25 NOV 1863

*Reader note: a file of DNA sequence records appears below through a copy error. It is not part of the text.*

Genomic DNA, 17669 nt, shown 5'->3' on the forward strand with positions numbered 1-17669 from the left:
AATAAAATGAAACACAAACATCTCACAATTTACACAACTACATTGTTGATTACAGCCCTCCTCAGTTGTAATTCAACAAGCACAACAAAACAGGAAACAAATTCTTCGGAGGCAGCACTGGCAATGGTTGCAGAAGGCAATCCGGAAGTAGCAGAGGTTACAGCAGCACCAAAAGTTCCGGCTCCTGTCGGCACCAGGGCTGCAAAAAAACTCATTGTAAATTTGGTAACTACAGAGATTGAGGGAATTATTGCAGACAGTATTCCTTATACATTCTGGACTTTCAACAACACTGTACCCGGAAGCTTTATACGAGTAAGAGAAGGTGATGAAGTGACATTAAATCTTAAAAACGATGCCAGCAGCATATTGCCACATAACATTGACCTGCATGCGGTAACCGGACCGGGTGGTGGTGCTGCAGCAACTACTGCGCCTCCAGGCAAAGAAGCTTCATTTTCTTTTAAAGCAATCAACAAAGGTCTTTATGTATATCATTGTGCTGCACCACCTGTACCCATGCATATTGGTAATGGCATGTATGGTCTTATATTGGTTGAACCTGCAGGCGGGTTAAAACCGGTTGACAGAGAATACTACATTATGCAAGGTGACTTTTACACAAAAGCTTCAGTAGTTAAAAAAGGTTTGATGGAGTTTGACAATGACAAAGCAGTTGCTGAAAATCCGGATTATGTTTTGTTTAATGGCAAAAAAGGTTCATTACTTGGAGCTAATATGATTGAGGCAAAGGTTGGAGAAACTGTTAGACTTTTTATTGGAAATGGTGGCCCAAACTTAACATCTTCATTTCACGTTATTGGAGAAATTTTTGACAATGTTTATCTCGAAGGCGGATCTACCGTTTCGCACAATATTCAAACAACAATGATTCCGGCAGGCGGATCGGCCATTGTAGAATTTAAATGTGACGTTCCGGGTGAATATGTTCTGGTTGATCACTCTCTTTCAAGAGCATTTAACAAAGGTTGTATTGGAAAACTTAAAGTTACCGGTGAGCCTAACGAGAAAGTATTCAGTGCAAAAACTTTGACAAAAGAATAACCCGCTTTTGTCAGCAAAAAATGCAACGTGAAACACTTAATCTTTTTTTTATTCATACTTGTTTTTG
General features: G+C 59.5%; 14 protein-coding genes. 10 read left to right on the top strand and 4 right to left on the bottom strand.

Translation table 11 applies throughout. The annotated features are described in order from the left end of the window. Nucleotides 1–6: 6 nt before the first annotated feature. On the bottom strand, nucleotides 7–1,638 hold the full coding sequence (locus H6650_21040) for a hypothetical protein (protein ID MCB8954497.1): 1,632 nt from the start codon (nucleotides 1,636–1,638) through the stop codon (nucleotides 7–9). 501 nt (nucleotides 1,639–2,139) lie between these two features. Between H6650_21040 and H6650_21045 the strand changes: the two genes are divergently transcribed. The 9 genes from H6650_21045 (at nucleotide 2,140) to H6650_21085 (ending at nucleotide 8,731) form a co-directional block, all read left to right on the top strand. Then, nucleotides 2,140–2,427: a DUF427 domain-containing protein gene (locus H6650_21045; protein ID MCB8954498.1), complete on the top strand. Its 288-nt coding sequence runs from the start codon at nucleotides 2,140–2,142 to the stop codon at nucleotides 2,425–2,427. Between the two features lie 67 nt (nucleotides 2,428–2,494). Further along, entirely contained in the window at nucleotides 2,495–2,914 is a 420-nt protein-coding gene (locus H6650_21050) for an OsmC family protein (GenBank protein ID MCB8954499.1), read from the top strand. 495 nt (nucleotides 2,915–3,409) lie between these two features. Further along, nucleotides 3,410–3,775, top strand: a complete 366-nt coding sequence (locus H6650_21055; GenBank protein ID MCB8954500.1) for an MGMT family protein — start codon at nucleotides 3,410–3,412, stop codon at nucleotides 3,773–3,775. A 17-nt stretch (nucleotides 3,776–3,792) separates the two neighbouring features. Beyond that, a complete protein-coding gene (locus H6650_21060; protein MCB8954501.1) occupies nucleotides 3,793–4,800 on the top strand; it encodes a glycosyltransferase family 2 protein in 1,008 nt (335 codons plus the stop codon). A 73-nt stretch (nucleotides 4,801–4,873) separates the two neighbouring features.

Grand Escapade from Castle Thunder. from The Richmond On Saturday tho wardens of Castle Thunder, while engaged in calling the morning roll of the prisoners, were considerably taken aback at finding thirty-three names on the roll of Yankee deserters for which no owners in propia persona: could be found. At the same time, it was apparent to the eye, from the greatly reduced number of prisoners of this class, that there had been a grand leak in operation during the night. The room in which the Yankee deserters, between eighty and one hundred in number, were confined, is on the first floor of the castle, which is about ten or twelve feet below the level of the alley way, which runs along the rear of the 'castle, from Eighteenth to Nineteenth streets. The prisoners removed the masonry from the rear wall, facing the alley, mined directly across it, in a line about "six feet below the surface, directly under the tread of the sentinel, nnd emerged in the yard of McCormick's restaurant, on Main street. The aperture made was about eight feet in diameter, and was made to rise as its terminus approached. No tools were found about the tunnel, and if the prisoners employed nriy save their fingers and nails, they carried them off with them in their flight. A ||uage ^ no si™? the ex act distance froinjthe prison wall to the mouth of the excavation was found, which shows that everything was worked on scientific principles. Thirty-three prisoners arc all that are known to have escaped,andbut for the too sudden coming of daylight, there was nothing to prevent the escape of every prisoner in the room from which ran this extraordinary tunnel. Three of the escaped prisoners were recaptured on Saturday night, lurking about the city. It is probable that the whole party are broken up single, or in squads of twos, and are making their way to the Yanke lines. Up to last night 18 of the escaped prisoners had been caught, nnd five more were on their way to the city, having been taken near the Old Church in Hanover. All were captured by our cavalry pickets.